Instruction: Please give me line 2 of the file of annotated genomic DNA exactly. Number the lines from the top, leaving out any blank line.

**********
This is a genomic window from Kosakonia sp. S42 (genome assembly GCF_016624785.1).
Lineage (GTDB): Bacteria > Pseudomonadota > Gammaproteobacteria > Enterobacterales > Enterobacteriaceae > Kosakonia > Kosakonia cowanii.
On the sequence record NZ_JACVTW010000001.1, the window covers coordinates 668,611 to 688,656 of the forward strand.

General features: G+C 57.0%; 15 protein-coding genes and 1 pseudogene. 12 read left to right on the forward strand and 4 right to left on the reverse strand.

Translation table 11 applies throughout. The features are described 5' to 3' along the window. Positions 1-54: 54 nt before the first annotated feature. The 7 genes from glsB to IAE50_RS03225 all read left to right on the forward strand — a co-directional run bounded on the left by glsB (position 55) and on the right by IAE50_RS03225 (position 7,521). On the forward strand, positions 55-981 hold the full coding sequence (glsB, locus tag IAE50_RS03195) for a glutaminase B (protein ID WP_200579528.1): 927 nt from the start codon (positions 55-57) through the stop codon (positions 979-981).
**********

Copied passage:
Lineage (GTDB): Bacteria > Pseudomonadota > Gammaproteobacteria > Enterobacterales > Enterobacteriaceae > Kosakonia > Kosakonia cowanii.